Summer of 1138. In One Corpse Too Many, the Second Chronicle of Brother Cadfael of the Benedictine Abbey of Saint Peter and Saint Paul of Shrewsbury, the war between King Stephen and Empress Maude is raging in the vicinity of the Abbey. Brother Cadfael relucently agrees to bury ninty-four of the Empress' loyal defenders who were hanged as traitors to the crown. But Cadfael discovers an extra victim--one who was strangled.
Jeff
One Corpse Too Many is the second Brother Cadful book I’ve read. The Brother Cadful series has a lot going for it: a unique “investigator”, the medieval time setting, a close attention to period detail. The minuses include: cardboard characters, stale dialogue, and a somewhat stilted writing style. That said, I’d recommend the book for mystery/historical fiction lovers, who want something different.
The Crime Scene Scene
One Corpse Too Many is the second novel in the Brother Cadfael series by author Ellis Peters. England in 1138 and King Stephen takes Shrewsbury Castle which is held by rebel supporters of Empress Matilda. After capturing the castle the King is furious to discover to key supporters have managed to escape and in his fury orders the execution of 94 prisoners. However, on the day of execution 95 bodies are discovered by Cadfael who believes the extra man has been murdered and his body dumped with th ...more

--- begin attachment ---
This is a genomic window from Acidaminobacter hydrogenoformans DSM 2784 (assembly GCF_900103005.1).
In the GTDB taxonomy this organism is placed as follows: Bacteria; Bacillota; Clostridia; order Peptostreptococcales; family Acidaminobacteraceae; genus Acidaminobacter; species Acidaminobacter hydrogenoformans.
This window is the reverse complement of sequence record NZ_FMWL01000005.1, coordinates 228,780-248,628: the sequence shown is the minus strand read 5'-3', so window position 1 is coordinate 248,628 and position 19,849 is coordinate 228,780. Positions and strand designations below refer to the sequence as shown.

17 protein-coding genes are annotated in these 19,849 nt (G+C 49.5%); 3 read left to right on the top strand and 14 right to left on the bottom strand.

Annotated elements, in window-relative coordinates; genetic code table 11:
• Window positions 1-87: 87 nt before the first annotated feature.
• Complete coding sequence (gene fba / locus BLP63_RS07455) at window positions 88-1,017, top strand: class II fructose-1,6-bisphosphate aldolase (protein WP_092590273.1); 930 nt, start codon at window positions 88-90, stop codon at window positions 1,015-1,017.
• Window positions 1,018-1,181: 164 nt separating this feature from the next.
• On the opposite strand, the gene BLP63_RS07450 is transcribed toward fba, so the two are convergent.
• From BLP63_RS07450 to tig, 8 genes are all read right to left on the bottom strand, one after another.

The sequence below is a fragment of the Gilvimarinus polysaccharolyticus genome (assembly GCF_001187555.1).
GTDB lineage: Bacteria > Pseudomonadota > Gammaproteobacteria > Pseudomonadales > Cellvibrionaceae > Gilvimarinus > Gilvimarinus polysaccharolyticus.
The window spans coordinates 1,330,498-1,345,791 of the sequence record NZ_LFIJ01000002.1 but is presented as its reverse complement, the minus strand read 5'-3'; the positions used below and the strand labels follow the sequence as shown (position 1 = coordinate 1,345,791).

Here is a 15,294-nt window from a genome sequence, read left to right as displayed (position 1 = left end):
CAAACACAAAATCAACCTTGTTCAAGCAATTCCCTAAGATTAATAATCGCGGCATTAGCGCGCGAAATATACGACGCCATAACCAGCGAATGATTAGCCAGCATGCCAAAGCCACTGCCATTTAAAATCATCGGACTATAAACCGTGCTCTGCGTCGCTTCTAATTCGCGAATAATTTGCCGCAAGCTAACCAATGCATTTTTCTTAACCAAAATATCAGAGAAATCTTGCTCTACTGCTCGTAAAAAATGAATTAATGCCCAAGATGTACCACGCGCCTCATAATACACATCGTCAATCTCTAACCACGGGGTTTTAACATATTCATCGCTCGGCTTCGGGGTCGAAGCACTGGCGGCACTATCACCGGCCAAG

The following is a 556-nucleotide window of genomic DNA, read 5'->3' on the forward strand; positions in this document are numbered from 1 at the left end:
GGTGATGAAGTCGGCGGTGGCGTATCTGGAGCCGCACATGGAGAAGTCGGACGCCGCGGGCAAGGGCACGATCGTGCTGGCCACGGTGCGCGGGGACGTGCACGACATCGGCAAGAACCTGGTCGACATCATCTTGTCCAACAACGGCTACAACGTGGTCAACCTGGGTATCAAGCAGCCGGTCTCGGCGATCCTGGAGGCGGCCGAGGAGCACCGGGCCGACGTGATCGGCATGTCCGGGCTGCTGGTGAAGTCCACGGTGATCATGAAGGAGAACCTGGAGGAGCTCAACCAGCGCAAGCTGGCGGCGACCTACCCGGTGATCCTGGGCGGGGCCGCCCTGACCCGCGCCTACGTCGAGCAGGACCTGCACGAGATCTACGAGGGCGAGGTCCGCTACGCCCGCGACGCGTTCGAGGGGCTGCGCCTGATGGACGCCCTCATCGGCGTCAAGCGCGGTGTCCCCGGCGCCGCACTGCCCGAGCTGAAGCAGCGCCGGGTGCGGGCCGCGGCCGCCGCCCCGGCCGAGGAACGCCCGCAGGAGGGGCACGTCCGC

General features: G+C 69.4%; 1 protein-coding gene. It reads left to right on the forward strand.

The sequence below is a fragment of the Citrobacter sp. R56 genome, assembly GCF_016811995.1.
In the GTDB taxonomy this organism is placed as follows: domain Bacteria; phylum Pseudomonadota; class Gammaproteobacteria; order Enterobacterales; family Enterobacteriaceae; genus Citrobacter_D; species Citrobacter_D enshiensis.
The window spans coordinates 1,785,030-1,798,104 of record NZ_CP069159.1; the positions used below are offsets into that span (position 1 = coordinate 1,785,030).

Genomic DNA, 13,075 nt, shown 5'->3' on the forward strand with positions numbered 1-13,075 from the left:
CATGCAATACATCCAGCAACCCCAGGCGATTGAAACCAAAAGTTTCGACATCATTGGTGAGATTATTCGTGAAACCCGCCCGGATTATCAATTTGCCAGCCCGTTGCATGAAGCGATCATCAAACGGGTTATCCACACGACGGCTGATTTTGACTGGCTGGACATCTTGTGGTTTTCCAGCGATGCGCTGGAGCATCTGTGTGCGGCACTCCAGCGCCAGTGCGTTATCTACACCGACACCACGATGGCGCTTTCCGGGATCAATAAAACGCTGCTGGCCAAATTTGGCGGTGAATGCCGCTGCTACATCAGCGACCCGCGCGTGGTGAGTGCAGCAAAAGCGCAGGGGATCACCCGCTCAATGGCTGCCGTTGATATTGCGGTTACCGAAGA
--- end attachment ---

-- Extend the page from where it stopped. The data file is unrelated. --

Elizabeth White
I love the Brother Cadfael mysteries. I've read them all, but doing a go around. Funny, I didn't remember anything about this one - maybe I missed it the first time. I think this one might even rate 5 stars.
Susanne Mccarthy
I have chosen this book to represent the whole series. It was the first I read, and it introduces many of the recurring themes. Rough-hewn Brother Cadfael, with his wisdom and his compassion, especially for lovers. His clashes with rigid authority in the shape of Prior Robert. And a satisfying mystery - often not so much a whodunnit as "how-will-he-prove-it" with no recourse to modern science. All this set in a vividly-painted world of the early medieval period.